Fig.9(a)-(c)). However, this is not a rule: thus, for example, a single-compartment vehicle may have multiple ESSes in such case e.g. when the compartment is embedded deep inside the OS 18. It is possible that the payload or passenger compartments 136 and the OS 18 move or turn in different ways or directions while a vehicle is turning. In one embodiment, when the vehicle turns in a direction, there would be a gradual progression of turning angles as shown in Fig.9 (b). In another embodiment, when the vehicle moves in a serpentine fashion, the passenger compartments 136 turn in different directions.

In an embodiment of ACVTF-enabled vehicles such as airplanes during takeoff or landing, banking forms a major aspect of turning. Without another embodiment that uses flexibility, turning may create stress on longitudinal body parts of a large airliner that may even result in at least partial loss of tum-ability. During takeoff or landing, a large plane takes a considerably long stretch of linear runway, which is not easy to provide. In a scenario, while takeoff or touchdown, a large aircraft that has ACVTF may use a curved (including elliptical, circular, or semi-elliptical) runway that can have a much shorter perimeter. This is because, with an elliptical or circular runway, the plane may make more than one round without the fear of driving off the runway. As part of ACVTF-enablement, bankability would mean that the runway may not require any slope if the wheels would have TCS. Since a plane would have continuously changing ground speed during takeoff or landing, without the invention, the tilt of a curved runway needs to change to match the requirements of the speeding or slowing plane, which is a reason behind straight runways.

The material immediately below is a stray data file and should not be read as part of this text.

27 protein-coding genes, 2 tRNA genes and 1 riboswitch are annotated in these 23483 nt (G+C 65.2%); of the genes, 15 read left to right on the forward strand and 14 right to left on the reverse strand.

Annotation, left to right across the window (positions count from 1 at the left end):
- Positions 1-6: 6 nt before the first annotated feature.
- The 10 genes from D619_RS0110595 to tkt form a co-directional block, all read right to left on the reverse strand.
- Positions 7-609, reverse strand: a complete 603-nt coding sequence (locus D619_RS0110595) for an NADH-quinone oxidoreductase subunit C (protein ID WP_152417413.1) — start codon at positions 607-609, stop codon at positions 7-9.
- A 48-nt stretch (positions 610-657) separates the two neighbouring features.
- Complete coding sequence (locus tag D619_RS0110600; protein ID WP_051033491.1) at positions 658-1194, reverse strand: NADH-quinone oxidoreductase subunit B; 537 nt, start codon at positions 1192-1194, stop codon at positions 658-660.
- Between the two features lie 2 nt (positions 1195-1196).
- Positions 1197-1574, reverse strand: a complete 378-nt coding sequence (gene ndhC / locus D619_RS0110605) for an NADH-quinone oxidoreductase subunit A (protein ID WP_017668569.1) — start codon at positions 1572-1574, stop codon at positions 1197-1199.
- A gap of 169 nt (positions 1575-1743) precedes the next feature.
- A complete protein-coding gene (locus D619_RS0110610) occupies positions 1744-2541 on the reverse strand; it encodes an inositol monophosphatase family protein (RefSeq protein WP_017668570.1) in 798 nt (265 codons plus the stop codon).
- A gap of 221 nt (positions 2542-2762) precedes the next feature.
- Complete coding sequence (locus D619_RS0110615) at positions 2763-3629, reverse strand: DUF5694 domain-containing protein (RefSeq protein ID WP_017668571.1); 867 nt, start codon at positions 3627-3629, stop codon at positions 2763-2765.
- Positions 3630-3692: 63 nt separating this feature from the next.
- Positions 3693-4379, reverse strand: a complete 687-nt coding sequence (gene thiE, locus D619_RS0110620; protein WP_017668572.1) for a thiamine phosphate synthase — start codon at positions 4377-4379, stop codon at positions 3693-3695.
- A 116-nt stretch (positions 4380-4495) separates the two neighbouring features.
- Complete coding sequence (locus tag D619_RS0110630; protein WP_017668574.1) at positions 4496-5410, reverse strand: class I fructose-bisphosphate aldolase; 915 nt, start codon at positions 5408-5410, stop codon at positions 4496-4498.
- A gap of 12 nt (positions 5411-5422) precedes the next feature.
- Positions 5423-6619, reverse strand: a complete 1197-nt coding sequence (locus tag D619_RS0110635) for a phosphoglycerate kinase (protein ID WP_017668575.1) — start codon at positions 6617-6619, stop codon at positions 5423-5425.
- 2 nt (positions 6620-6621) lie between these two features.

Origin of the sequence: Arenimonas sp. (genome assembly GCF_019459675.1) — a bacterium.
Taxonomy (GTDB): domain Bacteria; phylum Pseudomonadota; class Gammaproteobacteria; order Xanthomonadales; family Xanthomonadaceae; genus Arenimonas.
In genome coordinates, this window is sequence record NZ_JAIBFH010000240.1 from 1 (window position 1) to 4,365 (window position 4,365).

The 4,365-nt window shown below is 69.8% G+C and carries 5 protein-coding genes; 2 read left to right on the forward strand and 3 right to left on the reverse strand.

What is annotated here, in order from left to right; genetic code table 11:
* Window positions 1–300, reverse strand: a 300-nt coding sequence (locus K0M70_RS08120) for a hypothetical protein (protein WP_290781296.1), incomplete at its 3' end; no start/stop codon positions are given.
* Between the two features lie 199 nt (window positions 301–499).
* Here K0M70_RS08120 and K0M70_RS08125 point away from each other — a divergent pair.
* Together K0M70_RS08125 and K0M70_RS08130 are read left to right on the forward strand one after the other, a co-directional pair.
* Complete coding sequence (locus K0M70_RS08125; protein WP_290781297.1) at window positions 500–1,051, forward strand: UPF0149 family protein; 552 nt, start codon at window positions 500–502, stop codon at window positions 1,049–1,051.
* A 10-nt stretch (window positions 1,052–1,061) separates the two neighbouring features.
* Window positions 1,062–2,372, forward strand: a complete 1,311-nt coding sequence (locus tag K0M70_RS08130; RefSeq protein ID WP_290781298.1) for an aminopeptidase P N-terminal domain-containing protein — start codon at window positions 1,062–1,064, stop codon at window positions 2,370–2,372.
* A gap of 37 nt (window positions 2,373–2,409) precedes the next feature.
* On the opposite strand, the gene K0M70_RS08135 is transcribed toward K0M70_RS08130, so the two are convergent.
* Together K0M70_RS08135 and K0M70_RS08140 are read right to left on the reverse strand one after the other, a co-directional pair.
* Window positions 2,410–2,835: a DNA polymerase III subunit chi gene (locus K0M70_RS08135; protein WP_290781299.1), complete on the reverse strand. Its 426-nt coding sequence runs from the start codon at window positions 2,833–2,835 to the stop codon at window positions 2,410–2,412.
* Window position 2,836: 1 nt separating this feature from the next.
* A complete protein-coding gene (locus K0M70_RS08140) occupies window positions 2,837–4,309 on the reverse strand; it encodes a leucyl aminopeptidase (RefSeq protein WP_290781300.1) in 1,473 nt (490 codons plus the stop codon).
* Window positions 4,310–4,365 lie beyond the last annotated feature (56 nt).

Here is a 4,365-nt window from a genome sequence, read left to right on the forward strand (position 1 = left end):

In case of vehicles such as spacecraft, an embodiment of ACVTF may not expect a gravitational field during most of the time of its journey; hence, it may not require banking while traveling in outer space. However, a spacecraft would still be benefited by ESS. Moreover, an embodiment of a spacecraft would be benefited by the use of one or more passenger compartments 136. Extra-terrestrial vehicles such as the Mars Rover can use an embodiment of VTF (ACVTF and DCVTF 2). It will be apparent to one skilled in the art that the VTF mentioned above applies to any vehicle as mentioned above, without departing from the scope of the disclosure.